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Claire Pierson

Jennifer Thomson

March 21st, 2018

Where are reproductive rights in the WPS Agenda?

0 comments | 7 shares

Estimated reading time: 10 minutes

Claire Pierson

Jennifer Thomson

March 21st, 2018

Where are reproductive rights in the WPS Agenda?

0 comments | 7 shares

Estimated reading time: 10 minutes

Claire Pierson and Jennifer Thomson introduce their LSE WPS Working Paper ‘Abortion and Reproductive Rights in the Women, Peace and Security Agenda’.

Since 2000 the Women, Peace and Security (WPS) agenda has dominated discussions of women’s rights and political inclusion in conflict and post-conflict situations. Yet, despite the global profile that the agenda has gained, there has been little consideration of the fundamental issue of reproductive rights. Women in conflict and post-conflict situations have specific reproductive needs, including access to safe abortion. In our working paper for the LSE Women, Peace and Security series we analyse both the successive WPS resolutions and the National Actions Plans (NAPs) put in place by various states to ask – where are reproductive rights in the WPS agenda?

Despite the focus on sexual violence against women which has been prominent in WPS resolutions since resolution 1820 in 2008, there are few explicit references to reproductive rights. The initial resolution 1325 contains no explicit language on the subject. It is not until 2013 where we see such language, with resolution 2106 acknowledging the importance of reproductive health. It does so, however, in the context of a much wider remit:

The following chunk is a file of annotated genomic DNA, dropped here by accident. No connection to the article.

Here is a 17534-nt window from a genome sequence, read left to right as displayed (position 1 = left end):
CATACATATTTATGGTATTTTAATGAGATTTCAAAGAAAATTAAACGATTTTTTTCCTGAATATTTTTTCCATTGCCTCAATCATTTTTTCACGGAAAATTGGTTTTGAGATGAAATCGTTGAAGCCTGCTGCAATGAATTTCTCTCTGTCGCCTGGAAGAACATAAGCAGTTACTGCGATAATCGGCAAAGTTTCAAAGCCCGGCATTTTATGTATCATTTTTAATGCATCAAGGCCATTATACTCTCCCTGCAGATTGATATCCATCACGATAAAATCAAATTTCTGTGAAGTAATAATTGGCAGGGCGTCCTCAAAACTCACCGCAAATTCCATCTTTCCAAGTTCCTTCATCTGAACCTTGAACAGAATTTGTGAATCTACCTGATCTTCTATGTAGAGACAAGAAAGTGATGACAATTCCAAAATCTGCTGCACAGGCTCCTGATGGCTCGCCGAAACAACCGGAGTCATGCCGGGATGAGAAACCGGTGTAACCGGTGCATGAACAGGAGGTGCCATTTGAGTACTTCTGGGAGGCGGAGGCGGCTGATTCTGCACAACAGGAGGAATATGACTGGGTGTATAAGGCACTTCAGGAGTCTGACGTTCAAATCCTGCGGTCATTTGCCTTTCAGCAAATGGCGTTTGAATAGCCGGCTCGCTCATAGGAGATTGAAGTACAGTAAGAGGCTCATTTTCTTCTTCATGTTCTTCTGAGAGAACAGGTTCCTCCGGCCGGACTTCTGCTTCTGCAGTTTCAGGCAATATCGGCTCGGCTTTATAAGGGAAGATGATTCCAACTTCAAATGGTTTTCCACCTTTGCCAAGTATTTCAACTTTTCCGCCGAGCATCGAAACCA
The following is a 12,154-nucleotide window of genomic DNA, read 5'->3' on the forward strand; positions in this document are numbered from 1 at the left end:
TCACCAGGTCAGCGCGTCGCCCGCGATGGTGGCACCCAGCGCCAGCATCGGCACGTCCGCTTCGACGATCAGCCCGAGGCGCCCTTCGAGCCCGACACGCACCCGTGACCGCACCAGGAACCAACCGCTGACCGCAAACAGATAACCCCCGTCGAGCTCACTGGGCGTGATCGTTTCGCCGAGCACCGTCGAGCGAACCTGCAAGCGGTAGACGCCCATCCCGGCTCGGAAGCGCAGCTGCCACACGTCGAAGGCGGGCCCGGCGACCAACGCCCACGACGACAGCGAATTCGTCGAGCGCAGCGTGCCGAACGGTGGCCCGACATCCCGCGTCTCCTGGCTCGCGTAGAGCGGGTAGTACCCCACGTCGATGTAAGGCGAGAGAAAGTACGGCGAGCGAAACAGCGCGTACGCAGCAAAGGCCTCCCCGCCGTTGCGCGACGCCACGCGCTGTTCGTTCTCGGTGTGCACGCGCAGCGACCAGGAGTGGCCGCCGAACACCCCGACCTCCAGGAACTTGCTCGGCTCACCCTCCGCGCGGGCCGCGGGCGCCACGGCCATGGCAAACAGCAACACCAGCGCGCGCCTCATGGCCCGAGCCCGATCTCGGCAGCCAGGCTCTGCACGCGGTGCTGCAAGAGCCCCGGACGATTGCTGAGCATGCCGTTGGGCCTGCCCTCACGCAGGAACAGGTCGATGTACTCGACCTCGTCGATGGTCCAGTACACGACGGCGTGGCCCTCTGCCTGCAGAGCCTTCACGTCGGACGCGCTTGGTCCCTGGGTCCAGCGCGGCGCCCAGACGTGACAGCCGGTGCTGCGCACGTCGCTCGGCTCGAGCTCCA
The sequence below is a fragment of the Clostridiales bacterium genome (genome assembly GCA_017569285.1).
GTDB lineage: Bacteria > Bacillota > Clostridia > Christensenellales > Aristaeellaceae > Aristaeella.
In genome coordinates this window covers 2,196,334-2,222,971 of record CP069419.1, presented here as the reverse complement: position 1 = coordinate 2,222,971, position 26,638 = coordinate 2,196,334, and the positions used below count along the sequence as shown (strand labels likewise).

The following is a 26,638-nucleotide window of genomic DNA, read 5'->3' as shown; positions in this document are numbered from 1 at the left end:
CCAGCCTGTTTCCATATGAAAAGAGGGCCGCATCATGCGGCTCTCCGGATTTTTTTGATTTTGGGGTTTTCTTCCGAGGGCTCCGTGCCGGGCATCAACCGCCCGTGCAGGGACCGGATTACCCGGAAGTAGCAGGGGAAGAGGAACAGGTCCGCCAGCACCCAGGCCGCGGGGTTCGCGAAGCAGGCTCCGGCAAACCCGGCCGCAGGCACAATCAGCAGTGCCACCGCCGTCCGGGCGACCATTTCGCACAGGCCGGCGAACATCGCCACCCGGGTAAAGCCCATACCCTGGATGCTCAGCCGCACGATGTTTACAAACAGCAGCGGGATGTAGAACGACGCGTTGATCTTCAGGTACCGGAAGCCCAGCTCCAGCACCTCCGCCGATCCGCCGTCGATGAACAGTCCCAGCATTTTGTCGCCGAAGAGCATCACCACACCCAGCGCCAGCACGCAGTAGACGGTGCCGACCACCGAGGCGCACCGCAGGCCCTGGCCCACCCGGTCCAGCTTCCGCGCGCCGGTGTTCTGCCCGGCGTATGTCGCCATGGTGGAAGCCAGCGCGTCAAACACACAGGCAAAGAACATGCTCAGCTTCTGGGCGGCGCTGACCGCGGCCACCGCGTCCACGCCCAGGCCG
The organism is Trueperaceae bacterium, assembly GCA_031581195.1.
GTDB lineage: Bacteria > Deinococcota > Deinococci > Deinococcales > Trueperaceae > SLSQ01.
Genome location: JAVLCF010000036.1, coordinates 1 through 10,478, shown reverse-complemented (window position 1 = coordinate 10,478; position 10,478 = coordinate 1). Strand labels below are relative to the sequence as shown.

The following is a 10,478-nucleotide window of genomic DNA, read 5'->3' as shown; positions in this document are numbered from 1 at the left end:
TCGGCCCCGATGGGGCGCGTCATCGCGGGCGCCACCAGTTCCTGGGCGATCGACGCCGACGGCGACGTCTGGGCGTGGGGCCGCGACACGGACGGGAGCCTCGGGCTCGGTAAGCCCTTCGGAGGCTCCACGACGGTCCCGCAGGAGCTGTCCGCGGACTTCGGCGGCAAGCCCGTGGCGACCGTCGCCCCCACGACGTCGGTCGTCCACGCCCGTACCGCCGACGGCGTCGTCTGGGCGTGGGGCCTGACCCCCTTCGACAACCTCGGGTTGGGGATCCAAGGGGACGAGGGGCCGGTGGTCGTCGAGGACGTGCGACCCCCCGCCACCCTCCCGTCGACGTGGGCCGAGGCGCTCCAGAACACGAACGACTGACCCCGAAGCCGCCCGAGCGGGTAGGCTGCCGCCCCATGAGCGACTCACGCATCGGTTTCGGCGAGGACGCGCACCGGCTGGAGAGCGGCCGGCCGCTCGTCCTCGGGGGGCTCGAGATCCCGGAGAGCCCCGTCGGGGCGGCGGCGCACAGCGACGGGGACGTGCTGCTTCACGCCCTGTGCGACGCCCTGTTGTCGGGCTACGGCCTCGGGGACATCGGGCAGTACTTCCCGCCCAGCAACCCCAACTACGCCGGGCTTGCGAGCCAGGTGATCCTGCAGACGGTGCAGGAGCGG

“Recognizing the importance of providing timely assistance to survivors of sexual violence, urges United Nations entities and donors to provide non-discriminatory and comprehensive health services, including sexual and reproductive health, psychosocial, legal, and livelihood support and other multi-sectoral services for survivors of sexual violence, taking into account the specific needs of persons with disabilities.”

Later that year, resolution 2122 echoes this language. Beyond this, however, there is little sense from the resolutions that reproductive rights are important to the WPS agenda.

Similarly, National Action Plans created by individual states contain few references to reproductive rights. Acknowledgements of reproductive rights are sporadic, with little consistency in professed policy or language, and generally peripheral to most NAPs’ focus. This is particularly striking given that this is the case also in NAPs from countries that have experiences high levels of sexual violence in wartime.

sign for a maternity hospital in Sierra Leone
Sign for a maternity hospital in Sierra Leone, where abortion is illegal (UK Department for International Development)